For the first time since July 8th in a game against the Empire State Greys, Titans’ pitcher Kenny Williams returned to the mound on Thursday night, tossing one inning of shutout ball, striking out two. By the time Williams got into the game, it was already out of hand, with the New York Boulders getting out to an 11-0 lead by the third inning, but despite pitching in just 10 games in 2022, Williams has had a lasting impression on the team.
Williams has spent the majority of the season on the injured list, but he has found alternative ways to help the team win. He has been the team’s translator, speaking both Japanese and Spanish, along with English, he has been helping people out in the batting cage, he has been the team’s bullpen catcher at times, he has helped out in the clubhouse with various tasks, and he has coached first base for the majority of the season. If there’s a job that needs to be filled, Williams is certainly the guy to ask in the Titans’ clubhouse.
“He has been wonderful in every aspect for the organization,” said Titans’ manager Bobby Brown. “He’s a high-energy guy, he does errands around the clubhouse… what doesn’t he do? He’s a very valuable guy to us, and when we can get him in there to help the team pitch, he’s pretty good at that too.”
Pitching is still the number one priority for Williams, and after being activated from the IL on Wednesday, he finally found himself back on the mound, for only the third time at home this season. While doing other things around the team, he made sure to keep himself ready, and you could see the work when he pitched on Thursday night.
“It always feels good to be back on the mound,” Williams said. “In the time off, you just have to stay ready, keep throwing, and do what you gotta do. You can’t control what goes on on the field, so you just have to be ready when you do get out there.”
“He has been staying sharp throwing his bullpens,” Brown said. “He has also thrown some simulated games out here. He’s a strike-thrower.”
Of his other duties, perhaps the pertinent one has been working with Mitsuki Fukuda, the Titans’ Japanese catcher. Williams has been Fukuda’s translator all season long, and he has been working with him to get him acclimated and comfortable with the North American style of baseball, and the Canadian lifestyle.
When Fukuda is behind the plate for the Titans, mound visits will almost always feature Williams, who helps translate. Williams’ mother lived in Japan until she was 30, and while growing up, Williams attended Japanese school on the weekends. He says that he knows not only the language, but also the culture, helping his relationship with Fukuda. It’s not just Japanese that Williams can translate, however. With a handful of Latin players who speak relatively little English, Williams can (and does) help translate for the Spanish speakers, sometimes directly from Spanish to Japanese.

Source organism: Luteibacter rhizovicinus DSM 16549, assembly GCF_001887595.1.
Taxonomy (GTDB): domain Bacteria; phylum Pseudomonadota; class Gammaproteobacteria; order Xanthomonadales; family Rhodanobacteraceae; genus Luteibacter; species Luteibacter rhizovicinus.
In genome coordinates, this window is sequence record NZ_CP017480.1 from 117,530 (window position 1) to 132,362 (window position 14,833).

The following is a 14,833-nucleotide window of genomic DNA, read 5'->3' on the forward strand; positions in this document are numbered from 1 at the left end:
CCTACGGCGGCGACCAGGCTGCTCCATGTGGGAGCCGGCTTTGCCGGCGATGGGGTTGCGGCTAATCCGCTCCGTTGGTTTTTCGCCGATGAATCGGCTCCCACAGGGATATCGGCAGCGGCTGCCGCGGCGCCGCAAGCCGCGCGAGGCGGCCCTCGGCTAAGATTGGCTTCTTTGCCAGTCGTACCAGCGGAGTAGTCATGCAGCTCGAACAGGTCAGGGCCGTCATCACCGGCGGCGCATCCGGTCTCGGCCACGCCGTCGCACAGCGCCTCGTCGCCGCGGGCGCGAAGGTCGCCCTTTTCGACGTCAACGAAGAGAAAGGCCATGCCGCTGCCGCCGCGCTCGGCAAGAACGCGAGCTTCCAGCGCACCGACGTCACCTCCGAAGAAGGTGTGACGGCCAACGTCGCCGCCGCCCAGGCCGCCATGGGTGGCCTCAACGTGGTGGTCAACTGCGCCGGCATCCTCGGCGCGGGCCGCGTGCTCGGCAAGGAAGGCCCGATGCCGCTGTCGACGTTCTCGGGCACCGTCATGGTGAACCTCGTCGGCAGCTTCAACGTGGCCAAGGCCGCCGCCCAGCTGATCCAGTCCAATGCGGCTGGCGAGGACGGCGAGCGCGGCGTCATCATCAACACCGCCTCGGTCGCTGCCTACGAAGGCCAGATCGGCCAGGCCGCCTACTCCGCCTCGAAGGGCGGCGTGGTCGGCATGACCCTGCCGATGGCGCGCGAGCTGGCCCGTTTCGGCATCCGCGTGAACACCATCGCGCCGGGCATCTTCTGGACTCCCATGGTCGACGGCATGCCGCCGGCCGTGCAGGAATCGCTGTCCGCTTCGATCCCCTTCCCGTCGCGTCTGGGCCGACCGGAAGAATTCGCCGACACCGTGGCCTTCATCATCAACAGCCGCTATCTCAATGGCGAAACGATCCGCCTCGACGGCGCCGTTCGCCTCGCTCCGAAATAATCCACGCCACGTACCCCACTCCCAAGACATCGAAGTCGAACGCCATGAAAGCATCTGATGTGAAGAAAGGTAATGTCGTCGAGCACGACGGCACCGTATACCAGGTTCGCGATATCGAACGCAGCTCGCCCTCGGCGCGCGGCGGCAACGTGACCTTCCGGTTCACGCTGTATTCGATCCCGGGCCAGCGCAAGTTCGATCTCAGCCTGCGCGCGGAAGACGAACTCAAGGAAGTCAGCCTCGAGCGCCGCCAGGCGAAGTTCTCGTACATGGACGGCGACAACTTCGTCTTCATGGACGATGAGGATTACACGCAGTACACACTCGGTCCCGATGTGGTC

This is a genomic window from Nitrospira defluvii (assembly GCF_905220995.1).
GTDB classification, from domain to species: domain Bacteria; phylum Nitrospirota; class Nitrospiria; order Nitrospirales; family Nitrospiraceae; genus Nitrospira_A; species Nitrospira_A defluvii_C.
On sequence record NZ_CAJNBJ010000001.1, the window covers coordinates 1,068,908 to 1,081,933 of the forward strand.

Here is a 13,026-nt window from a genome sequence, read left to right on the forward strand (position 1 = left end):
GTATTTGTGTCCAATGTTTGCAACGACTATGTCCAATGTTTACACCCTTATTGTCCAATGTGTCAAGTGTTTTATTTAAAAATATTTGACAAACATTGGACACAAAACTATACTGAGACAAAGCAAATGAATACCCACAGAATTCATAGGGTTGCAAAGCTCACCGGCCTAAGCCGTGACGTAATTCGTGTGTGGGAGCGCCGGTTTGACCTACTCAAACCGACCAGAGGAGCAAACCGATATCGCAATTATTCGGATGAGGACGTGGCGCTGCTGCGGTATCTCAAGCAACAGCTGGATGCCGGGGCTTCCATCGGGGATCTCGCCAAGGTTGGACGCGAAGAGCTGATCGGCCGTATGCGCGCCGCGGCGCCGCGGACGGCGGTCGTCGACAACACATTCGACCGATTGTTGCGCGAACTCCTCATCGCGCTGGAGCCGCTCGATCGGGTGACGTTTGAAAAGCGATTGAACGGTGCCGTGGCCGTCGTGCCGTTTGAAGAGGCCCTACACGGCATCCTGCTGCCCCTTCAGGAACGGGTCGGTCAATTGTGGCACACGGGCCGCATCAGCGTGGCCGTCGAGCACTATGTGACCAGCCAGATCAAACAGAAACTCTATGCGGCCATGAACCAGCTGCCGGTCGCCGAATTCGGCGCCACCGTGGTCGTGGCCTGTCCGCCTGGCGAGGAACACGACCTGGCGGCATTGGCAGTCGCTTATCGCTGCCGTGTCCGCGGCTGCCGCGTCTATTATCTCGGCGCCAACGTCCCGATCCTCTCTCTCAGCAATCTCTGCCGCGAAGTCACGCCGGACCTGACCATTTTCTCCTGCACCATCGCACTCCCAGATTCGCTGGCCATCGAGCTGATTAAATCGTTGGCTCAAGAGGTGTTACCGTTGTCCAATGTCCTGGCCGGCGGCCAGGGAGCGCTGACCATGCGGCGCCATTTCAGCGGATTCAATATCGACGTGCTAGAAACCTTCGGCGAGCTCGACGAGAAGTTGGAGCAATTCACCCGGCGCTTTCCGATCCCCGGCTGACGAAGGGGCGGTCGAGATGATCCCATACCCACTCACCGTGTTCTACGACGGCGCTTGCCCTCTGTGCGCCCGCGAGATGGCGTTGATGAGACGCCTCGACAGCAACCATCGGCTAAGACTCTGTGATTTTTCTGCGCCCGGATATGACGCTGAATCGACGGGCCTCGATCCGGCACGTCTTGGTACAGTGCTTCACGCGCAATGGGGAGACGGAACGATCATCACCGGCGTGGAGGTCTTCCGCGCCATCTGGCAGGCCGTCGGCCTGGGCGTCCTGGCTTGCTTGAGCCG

“Just being able to communicate with guys on the field is big,” Williams said. “There are always going to be Spanish guys and Japanese guys in baseball.”
Williams has always been the kind of guy to pick up some extra duties around the clubhouse, and although he doesn’t see coaching in his immediate future, he’s certainly not opposed in the long run.
“I have honestly straddled the players/coach role quite a bit,” Williams said. “There are 13 pitchers on a team and there’s only one on the mound at once, so there’s always time help out in other areas. I have always been in the habit, even in college and on previous teams, of just helping out, and it has been a pleasure to be a part of so many different phases of the game, all the way from [being a hitting coach], to translating, to [catching in the bullpen]. I’m still getting to practice baseball, and that’s what I’m here to do.”
“I definitely see myself as a player first, but there’s a lot of things that need to get done. We just had one of our coaches get a job and leave, so a bunch of duties opened up that had to get picked up. I can do it, I know how to do a lot of this stuff.”
“I really like being on the organizational side of things, but I’m taking it one day at a time,” he continued. “I’m a left-handed pitcher, and in baseball, the more experience you get, the more opportunities you get, so I’m just trying to build some experience.”
When exactly Williams will make the jump into coaching is up to no one other than Williams himself, but Brown is certain that when he does decide to do it, he’s going to excel.
“I think he’s going to be a really good coach someday,” Brown said. “He’s still got it in his bones to play, so I never discourage a guy from playing if they want to play.”
“He’s a sponge. He’s always asking coaches why were [doing certain things] in certain scenarios, things like that. I think at some point, some people are going to be lucky that he’s their coach.”
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